- Small Business Trends - http://smallbiztrends.com -

11 Web Analytics Tools to Enhance Your Online Business

Posted By Mark O'Neill On March 3, 2014 @ 10:30 am In Product Lists | 18 Comments

web analytics tools

If you are running an online business, you need to have as much information as possible at your fingertips. It’s not enough to see how much you are making every month. You also need to see how much you could have made and didn’t. You need to know what your customers do when they arrive on your site.

For example, what do they search for? How long do they stay on the page? And how many are repeat visitors?

Armed with this information, you can then tweak your promotions to improve the length of time someone stays to browse. Or you can make it more likely you will make a sale. The old adage “information is power” is never more true than when running a website.

So how do you get this information? The answer is simple. Use a free or paid Web analytics service. They can be easy to use, and set up.

11 Web Analytics Tools

Google Analytics [1]

When you access Google Analytics for the first time, you will be hit by a huge number of features. It can be a bit intimidating at first.

After inserting the tracking code into your website, you will have more data about your website than you know what to do with. If you have WordPress (self-hosted), then you can also upload a plugin [2] to keep track of your stats.

  • Find your visitors geographically – You can view on a map where your visitors are coming from. This can help you to tailor marketing campaigns for those markets.
  • Learn the number of visits you receive daily – This data is displayed on a chart. It lets you clearly see if the daily visits are increasing, decreasing, or holding steady.
  • Measure revenue – Goggle Analytics is tied into Google Adsense. So this means you can see on your analytics dashboard how much your site is making on a daily basis.
  • Determine demographics – You can learn information about visitors such as age, gender, location and interests.
  • Measure your active visitors – Learn how many visitors you have on the site right now.

Clicky [3]

In this tool’s tracking code, it actually includes the tag “Google Analytics Alternative.” After signing up, you are asked to place the tracking code on your website. If you have WordPress (or other sites such as Drupal or Joomla), you can upload a plugin [4] instead.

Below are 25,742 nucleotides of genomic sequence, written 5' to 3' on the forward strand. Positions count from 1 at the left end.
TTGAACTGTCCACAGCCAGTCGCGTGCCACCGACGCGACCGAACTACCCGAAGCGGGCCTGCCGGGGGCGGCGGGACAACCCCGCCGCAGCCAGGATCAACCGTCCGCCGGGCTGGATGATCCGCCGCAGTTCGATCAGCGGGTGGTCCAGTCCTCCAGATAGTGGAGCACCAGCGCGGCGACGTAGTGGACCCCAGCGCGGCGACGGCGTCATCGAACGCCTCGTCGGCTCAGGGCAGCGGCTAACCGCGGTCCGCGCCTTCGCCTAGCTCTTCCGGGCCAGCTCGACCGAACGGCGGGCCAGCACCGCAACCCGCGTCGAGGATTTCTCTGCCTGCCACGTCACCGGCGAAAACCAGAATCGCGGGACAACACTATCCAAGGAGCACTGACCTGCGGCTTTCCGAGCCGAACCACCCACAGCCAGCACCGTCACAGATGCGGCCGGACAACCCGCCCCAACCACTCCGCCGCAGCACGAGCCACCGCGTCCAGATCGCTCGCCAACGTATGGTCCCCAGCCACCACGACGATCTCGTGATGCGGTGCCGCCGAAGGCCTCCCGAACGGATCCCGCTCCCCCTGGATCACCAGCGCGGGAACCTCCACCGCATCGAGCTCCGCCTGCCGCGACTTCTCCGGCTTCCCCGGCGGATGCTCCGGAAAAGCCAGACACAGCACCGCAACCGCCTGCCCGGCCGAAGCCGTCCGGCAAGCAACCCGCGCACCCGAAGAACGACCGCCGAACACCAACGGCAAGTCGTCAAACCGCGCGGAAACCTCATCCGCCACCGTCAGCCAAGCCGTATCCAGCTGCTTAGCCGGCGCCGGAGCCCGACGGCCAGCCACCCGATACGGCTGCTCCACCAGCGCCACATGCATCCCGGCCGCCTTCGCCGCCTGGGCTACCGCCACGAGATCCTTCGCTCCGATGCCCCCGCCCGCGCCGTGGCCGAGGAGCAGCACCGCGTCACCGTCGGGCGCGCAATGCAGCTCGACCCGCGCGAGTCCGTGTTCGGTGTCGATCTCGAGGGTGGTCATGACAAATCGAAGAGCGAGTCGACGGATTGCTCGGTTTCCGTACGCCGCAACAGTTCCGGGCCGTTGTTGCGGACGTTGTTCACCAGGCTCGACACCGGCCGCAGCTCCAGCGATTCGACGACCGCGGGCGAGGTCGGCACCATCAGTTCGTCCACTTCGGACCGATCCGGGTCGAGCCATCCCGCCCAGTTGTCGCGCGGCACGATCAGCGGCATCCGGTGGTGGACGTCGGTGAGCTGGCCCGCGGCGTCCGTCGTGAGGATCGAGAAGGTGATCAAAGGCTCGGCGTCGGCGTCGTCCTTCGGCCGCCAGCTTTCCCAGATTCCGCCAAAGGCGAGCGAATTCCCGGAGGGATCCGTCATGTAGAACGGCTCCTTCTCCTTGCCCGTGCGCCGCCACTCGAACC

Clicky has some good features. But where it falls down is the below-average website design. First appearances really matter. And when you compare the Clicky site with the big sleek Google Analytics site, Clicky is going to suffer somewhat. Plus the tool is only free up to 3,000 daily pageviews. After that, prices start at $9.99 a month.

Clicky offers pretty much what Google Analytics offers. So this is a good service to use if you don’t want to be relying on yet another Google product. You also have to be okay with paying for the service.

Crazy Egg [5]

Just by looking at the heat sources on the page, can you see the areas most clicked on by your visitors.

CrazyEgg is another paid service with a 30 day free trial. But unlike Clicky, there is no free plan. The basic option costs $108 a year. But CrazyEgg is different in that it enables you to set up “heat maps,” which show you where on your site visitors clicked. The bigger the heat source, the more popular the area or link.

How does this information help you? First you can find the best areas on your page for advertisements. Secondly, you can see if your latest new feature is being looked at and used. One glance at your page shows you what is being used and what is being ignored.

Optimizely [6]

Optimizely introduces the concept of A/B testing. This is when you have two versions of a website, and you show them to visitors at the same time. You then see from the stats which version was the most successful. Optimizely makes this very easy, but again this is a paid service, starting at $17 a month. (Of course, there is a 30 day trial period).

After specifying the domain name and setting up your account, you can create multiple versions of your page. You can then tweak the code in each version so they are different. Then send them out into the world, and see what happens.

Mouseflow [7]

When people come to your site, Mouseflow will “record” what they do. You can see their mouse moving around. Watch it filling out text boxes, entering search terms into the search engine and much more.

To get a better idea of how it works, try out the free demo page [8]. It’s fun to see what you’ve just done come alive on the screen.

How does this benefit you? Well, you can see from your visitor’s behavior if they scroll all the way to the bottom of your page. If not, there must be a serious issue with the content in the top half. Also, by watching people filling out your forms, you will get an idea if there are any problem areas. If they abandon the form halfway through, then you clearly have a problem that needs to be addressed.

There are different plans for Mouseflow, including a free plan, and various paid plans [9]. Have a look.

UserTesting [10]

A report about your site, compiled by a real user who is paid to put your site through its paces.

Again, this is an interesting spin on the whole analytics concept. Instead of lists of figures, pie charts and tables, UserTesting recruits a team of people to test your website and report their findings back to you within an hour.